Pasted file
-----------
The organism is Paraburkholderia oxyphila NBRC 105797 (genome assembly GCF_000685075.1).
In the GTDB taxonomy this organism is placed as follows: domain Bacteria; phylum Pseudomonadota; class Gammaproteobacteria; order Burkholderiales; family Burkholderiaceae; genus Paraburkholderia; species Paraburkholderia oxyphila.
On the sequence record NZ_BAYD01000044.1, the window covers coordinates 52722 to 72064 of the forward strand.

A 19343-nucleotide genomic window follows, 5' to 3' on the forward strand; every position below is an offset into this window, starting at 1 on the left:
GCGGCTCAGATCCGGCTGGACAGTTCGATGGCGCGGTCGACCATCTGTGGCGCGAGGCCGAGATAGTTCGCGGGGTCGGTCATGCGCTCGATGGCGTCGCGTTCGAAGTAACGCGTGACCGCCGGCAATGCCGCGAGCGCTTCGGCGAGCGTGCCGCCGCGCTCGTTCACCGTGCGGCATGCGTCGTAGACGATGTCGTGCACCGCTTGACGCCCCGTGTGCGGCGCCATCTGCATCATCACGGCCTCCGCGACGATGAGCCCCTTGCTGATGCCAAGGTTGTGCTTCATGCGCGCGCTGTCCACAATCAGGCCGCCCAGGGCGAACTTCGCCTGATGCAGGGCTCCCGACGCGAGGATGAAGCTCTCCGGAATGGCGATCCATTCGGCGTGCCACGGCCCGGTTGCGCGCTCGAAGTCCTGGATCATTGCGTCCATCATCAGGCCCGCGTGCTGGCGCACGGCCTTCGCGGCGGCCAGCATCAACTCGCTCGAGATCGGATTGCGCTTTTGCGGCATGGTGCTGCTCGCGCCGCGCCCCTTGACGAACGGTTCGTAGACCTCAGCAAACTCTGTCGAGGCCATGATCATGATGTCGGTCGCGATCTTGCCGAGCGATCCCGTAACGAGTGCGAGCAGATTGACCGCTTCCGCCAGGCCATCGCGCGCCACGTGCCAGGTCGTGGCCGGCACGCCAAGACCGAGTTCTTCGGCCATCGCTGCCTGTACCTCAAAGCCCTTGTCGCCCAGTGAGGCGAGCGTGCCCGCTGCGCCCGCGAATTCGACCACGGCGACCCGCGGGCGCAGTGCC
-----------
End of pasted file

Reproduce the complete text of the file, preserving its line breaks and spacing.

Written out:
The organism is Paraburkholderia oxyphila NBRC 105797 (genome assembly GCF_000685075.1).
In the GTDB taxonomy this organism is placed as follows: domain Bacteria; phylum Pseudomonadota; class Gammaproteobacteria; order Burkholderiales; family Burkholderiaceae; genus Paraburkholderia; species Paraburkholderia oxyphila.
On the sequence record NZ_BAYD01000044.1, the window covers coordinates 52722 to 72064 of the forward strand.

A 19343-nucleotide genomic window follows, 5' to 3' on the forward strand; every position below is an offset into this window, starting at 1 on the left:
GCGGCTCAGATCCGGCTGGACAGTTCGATGGCGCGGTCGACCATCTGTGGCGCGAGGCCGAGATAGTTCGCGGGGTCGGTCATGCGCTCGATGGCGTCGCGTTCGAAGTAACGCGTGACCGCCGGCAATGCCGCGAGCGCTTCGGCGAGCGTGCCGCCGCGCTCGTTCACCGTGCGGCATGCGTCGTAGACGATGTCGTGCACCGCTTGACGCCCCGTGTGCGGCGCCATCTGCATCATCACGGCCTCCGCGACGATGAGCCCCTTGCTGATGCCAAGGTTGTGCTTCATGCGCGCGCTGTCCACAATCAGGCCGCCCAGGGCGAACTTCGCCTGATGCAGGGCTCCCGACGCGAGGATGAAGCTCTCCGGAATGGCGATCCATTCGGCGTGCCACGGCCCGGTTGCGCGCTCGAAGTCCTGGATCATTGCGTCCATCATCAGGCCCGCGTGCTGGCGCACGGCCTTCGCGGCGGCCAGCATCAACTCGCTCGAGATCGGATTGCGCTTTTGCGGCATGGTGCTGCTCGCGCCGCGCCCCTTGACGAACGGTTCGTAGACCTCAGCAAACTCTGTCGAGGCCATGATCATGATGTCGGTCGCGATCTTGCCGAGCGATCCCGTAACGAGTGCGAGCAGATTGACCGCTTCCGCCAGGCCATCGCGCGCCACGTGCCAGGTCGTGGCCGGCACGCCAAGACCGAGTTCTTCGGCCATCGCTGCCTGTACCTCAAAGCCCTTGTCGCCCAGTGAGGCGAGCGTGCCCGCTGCGCCCGCGAATTCGACCACGGCGACCCGCGGGCGCAGTGCC